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spotlight  IN THE SPOTLIGHT:

MOUTH-WATERING MONTRÉAL!

Mr/s XYZ at ISHLT 2013:
Sugar Shack and Other Culinary Excursions


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TEREZA MARTINU, MD
ISHLT Links Associate Editor (Pulmonary)
Assistant Professor of Medicine
Duke University Medical Center
Durham, North Carolina, USA

tereza.martinu@duke.edu


It was a short 1-hour bus ride to the Sugar Shack or "Cabane a Sucre", just outside of Montréal, on the lowlands of the St. Lawrence river. You follow the guide in the maple tree forest. Flowers are peeking between the rocks to prove that it truly is spring ... but the ground remains a cold muddy mess from recent snowmelts. You are glad that you brought your hiking boots after all.

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Sugar Shack, Montréal Canada; © kylemac
http://www.jazzhostels.com/blog/
7620-get-ready-for-spring-in-montreal/

The air is crisp and the tree branches remain bare, afraid to sprout any buds, in case more snow comes. With nighttime freezing temperatures and daytime temperatures above zero, spring weather allows the sugar-rich maple tree sap to rise. Fresh maple sap drips down from spiles, drilled directly into the trees. From the forest, you proceed into the maple syrup factory where maple sap is boiled in various containers to achieve different levels of water evaporation. For example, 40 liters of sap make a liter of maple syrup. Other concentrations are used to make maple sugar, maple candy, maple jelly, maple cream, etc.

After this demonstration, you are ready to taste some maple syrup instead of just watching it drip and boil. You and the rest of the excursion crew are taken into the large sugar shack hall filled with long wooden tables and benches, where lunch will be served. You are not quite sure whether it is truly lunch or just a really long dessert. Maple syrup ham, maple beer sausages, and beans with maple syrup are served. Non-maple syrup items are also brought onto the table, such as meat pie, potatoes, pork rinds, and omelets ... but you are expected to pour maple syrup on these as well. And for the pièce de la résistance, you get pancakes covered with maple syrup, maple cake, and maple sugar pie. You wonder whether they shouldn't serve some insulin along with this meal.

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Maple Taffy "Lollipops"
http://www.underthehighchair.com/2009/03/
sugaring-off-part-ii-and-rustic-maple.html

After this "lunch," as if you needed more sweetness, you and your full stomach go outside for the ultimate specialty "tire d'érable" or maple taffy. Maple taffy is made by boiling maple sap past the point of making maple syrup but not long enough for it to become maple sugar. The thick caramel-like sugary substance is poured onto packed snow where it solidifies. You roll the sticky sugar bomb onto a Popsicle stick and shape it into a sinful lollipop. Wondering whether your pancreas will be able to handle this, you end up buying maple souvenirs for all your friends back home.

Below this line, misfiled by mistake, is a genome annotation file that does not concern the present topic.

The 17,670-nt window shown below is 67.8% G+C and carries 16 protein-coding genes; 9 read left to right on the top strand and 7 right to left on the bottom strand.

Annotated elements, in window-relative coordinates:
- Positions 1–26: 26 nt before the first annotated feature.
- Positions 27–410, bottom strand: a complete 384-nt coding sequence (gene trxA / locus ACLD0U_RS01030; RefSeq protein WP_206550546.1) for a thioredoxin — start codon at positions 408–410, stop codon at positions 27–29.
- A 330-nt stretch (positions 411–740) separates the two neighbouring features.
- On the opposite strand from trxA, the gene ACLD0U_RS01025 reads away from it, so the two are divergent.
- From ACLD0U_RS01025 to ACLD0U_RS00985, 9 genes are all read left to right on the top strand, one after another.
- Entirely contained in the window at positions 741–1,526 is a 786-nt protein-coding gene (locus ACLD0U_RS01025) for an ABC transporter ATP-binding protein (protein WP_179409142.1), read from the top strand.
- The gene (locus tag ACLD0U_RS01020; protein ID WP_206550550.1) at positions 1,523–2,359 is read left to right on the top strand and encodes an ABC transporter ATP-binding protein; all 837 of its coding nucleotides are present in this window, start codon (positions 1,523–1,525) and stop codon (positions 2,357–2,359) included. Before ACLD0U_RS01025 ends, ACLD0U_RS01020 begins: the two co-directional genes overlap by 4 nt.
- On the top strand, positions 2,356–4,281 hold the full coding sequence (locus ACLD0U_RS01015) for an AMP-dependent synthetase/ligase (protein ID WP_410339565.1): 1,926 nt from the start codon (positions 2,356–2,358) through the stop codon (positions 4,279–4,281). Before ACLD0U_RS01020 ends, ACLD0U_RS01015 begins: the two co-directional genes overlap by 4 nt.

The sugar shack cuisine is part of the traditional heavy Québec cuisine originating from the fur trade period, based on potatoes, boiled or roasted meats, and beans. Traditional meals served in Québec homes include various types of ragouts, and stews such as "paté chinois," and meat pies such as "tourtière." However, in the recent past, Québeckers have renewed and refined their cuisine and the contemporary meals are a little lighter, inspired mostly by French and Irish cooking. Québeckers also pride themselves in their artisan cheeses as well as microbreweries that have sprouted in the last 3 decades. The Québec beer style is set apart from other North American beers by its French, Belgian, and British influences.

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Credit: © Tourisme Montréal, Pierre-Luc Dufour,
Fairmount Bagel Bakery

That evening, as you complete your travel diary for the day, you review your culinary impressions from your stay in Montréal to date. Montréal bagels, Montréal-style smoked meat, and of course the famous poutine, which is simply a bowl of fries topped with cheese curds and gravy. Even McDonalds sells the basic poutine in Montréal, but variations with the addition of meat or veggies are available from specialized stores.

Perhaps what struck you the most about Montréal, however, is the cultural diversity in restaurant choices. Whether one wishes to venture into China town, grab a gyros or a souvlaki from the corner Greek restaurant, try some French fondue or crêpes from one of the many Crêperies, or perhaps indulge in Italian pasta, there are authentic foods from everywhere around the world. There is even a Czech restaurant, in case you would like to reminisce about last year's ISHLT meeting in Prague.



Disclosure Statement: The author has no conflicts of interest to disclose.

Tereza Martinu was born in Prague, Czech Republic, and lived there for 10 years. She drew from her Czech roots in writing about Prague prior to the last ISHLT meeting 2012. When she was 10, Tereza and her family immigrated to Montreal, Canada, where she spent the next 14 years of her life. She is currently a lung transplant pulmonologist and researcher at Duke University in North Carolina.